Latest Victorian lung cancer figures released

Monday 20 May, 2002

The latest figures on lung cancer deaths in Victoria show that the number of deaths in men has continued to decline. However, the news is not so positive for women; the number of deaths in women has risen, and is expected to continue to rise for some years.

Figures released by The Cancer Council Victoria today show:

  • Lung cancer claimed the lives of 1,093 Victorian men and 599 Victorian women in 2000
  • In total 1,692 Victorians died of lung cancer in 2000. The number of deaths increased slightly from the previous year, as a result of a rise in lung cancer deaths in women.
  • Around 4 Victorians die every day as a result of lung cancer.
  • 90% of cases in men, and 65% of cases in women are due to smoking.

Speaking at the release of the latest figures today, Director of the Cancer Council's Cancer Epidemiology Centre, Professor Graham Giles, said lung cancer continues to be a major public health problem, causing the deaths of more than 4 Victorians every day.

""These latest figures reinforce the trends we have seen for some years, where lung cancer rates for men have continued to fall. This is not the case for women, where the number of new lung cancer cases and deaths from lung cancer has consistently risen in recent years,"" Professor Giles said.

""In Victoria, the lung cancer rate in men has declined by just over 2% annually since 1982. However, the rate in women has risen by 1.6% each year over the same period.""

Professor Giles said that lung cancer is the leading cause of all cancer-related deaths in men, and the second leading cause of all cancer deaths in women.

""Currently, breast cancer is the leading cause of cancer deaths in women. But if the trends we are currently seeing in Victoria continue, we would expect that lung cancer will overtake breast cancer as the leading cause of cancer deaths in women in the next decade.""

Dr Giles says despite the rising number of deaths in women, closer analysis of the figures has shown the rise in lung cancer deaths in women is occurring in older women over 65.

""The latest figures have revealed that the number of deaths in women under 65 is actually falling slightly, which is a trend we would hope will continue.""

Dr Giles warned that lung cancer does not only affect older people.

""There are people in their 50's and even 40’s who are diagnosed with lung cancer, although most cases are detected in men and women between the ages of 65-79.""

Professor Giles said the current trends in lung cancer cases and deaths is linked to past levels of smoking.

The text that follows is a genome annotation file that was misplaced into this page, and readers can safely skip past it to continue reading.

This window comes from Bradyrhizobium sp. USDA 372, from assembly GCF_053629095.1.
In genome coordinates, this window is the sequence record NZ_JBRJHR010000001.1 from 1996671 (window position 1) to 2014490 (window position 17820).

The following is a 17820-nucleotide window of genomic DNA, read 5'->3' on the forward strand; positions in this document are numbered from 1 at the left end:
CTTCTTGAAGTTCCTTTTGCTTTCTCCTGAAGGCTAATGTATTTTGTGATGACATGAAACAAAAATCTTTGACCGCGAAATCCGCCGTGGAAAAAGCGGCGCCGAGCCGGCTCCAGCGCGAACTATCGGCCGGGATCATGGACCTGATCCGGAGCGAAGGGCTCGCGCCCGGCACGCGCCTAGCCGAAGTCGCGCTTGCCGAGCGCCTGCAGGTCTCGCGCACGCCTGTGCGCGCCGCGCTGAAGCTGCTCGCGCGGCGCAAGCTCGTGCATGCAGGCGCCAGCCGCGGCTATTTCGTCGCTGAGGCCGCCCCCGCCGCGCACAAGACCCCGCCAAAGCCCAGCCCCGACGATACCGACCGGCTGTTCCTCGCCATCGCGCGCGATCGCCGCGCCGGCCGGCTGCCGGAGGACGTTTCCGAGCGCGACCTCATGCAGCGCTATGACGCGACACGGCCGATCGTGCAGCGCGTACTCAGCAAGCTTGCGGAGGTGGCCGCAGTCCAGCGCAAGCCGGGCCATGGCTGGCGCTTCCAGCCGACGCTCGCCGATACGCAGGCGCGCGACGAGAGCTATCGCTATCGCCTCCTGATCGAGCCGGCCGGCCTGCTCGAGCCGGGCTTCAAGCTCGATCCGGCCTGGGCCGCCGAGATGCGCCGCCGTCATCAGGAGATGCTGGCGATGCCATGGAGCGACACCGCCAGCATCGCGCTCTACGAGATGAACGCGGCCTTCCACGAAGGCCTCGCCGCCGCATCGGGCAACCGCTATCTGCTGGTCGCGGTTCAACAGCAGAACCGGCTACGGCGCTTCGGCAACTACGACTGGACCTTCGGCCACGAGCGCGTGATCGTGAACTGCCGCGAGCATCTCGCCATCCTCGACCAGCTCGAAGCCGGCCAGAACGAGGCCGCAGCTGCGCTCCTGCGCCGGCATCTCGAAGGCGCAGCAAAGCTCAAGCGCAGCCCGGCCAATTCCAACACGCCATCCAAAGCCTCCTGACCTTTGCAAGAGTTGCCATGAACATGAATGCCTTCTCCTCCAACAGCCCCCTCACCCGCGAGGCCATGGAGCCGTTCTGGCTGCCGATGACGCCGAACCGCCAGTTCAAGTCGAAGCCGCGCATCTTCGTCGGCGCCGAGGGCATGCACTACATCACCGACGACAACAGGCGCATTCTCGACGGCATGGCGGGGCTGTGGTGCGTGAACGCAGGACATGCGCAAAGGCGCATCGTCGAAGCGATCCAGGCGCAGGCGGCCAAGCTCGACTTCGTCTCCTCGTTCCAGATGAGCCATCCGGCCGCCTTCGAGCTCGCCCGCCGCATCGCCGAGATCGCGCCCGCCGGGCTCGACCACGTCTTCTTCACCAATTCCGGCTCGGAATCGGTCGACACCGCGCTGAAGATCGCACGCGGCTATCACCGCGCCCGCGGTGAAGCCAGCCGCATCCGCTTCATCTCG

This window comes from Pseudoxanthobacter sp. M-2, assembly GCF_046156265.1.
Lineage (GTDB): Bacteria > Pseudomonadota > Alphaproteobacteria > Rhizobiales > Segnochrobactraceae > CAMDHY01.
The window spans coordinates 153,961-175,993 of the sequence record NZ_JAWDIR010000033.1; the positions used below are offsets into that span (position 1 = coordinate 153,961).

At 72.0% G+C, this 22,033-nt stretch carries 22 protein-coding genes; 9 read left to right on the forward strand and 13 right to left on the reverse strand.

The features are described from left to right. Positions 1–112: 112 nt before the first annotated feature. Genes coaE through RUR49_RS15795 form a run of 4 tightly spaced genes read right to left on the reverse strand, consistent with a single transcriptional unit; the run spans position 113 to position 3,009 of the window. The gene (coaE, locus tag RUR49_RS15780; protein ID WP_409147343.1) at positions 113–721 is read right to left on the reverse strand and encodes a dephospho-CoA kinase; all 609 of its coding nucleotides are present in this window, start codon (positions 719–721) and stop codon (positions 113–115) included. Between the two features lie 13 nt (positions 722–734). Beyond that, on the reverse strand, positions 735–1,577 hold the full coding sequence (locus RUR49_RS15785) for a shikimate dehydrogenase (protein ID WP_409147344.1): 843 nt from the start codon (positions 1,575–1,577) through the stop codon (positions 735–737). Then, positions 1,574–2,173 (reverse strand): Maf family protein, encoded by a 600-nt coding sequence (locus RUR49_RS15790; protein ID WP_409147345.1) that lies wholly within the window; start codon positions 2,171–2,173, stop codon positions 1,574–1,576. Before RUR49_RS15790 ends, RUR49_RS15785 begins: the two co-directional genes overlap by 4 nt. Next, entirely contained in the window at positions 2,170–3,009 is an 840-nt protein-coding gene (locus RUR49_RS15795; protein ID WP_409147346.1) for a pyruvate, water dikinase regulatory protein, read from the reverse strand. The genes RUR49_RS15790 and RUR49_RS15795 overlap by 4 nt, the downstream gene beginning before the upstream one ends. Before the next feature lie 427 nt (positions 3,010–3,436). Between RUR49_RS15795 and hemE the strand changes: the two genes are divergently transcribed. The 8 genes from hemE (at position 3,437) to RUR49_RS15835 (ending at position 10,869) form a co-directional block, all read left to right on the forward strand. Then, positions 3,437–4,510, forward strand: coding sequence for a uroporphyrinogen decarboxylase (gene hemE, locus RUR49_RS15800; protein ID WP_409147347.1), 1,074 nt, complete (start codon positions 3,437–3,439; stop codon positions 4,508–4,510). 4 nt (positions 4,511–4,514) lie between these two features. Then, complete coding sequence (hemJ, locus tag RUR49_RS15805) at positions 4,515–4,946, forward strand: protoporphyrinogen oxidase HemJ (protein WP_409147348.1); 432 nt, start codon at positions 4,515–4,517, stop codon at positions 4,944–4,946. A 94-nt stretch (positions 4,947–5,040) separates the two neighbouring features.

""Smoking rates among men peaked in the mid 1940s, and have continued to decline since then. Therefore, we would expect to see both the number of cases and lung cancer deaths in men continuing to fall for decades.""

""Unfortunately, the story for women is different. Women’s smoking rates peaked in the late 1970’s, and while they have fallen since then, the falls have not been as marked as those seen in male smoking rates.""

""Generally speaking, there is about a 40 year time lag between the onset of smoking and the development of lung cancer. Therefore, I would not expect to see falls in either the number of new lung cancer cases and deaths from lung cancer in women for some time yet.""

Associate Professor David Ball, a cancer specialist at the Peter MacCallum Cancer Institute, said every day he sees the impact of lung cancer on patients and their families.

""The tragic part of these statistics is that nearly all these lung cancer deaths could be prevented.""

""Almost all cases of lung cancer are due to smoking. If smoking rates reduce, so too would the incidence of lung cancer, and the range of other illnesses that are caused by smoking – such as heart disease and other types of cancer.""

""Sadly, lung cancer continues to have one of the lowest survival rates of all cancers. This is because many patients present with advanced stages of this deadly disease and may have other health problems related to tobacco smoking. Therefore their prognosis for a complete recovery is very poor.""

ends

For further information or to arrange interviews, please contact Leigh Raymond, Media Manager, The Cancer Council Victoria on 9635 5191 or Anne Rahilly, Public Relations Manager, Peter MacCallum Cancer Institute, ph 0417 123 048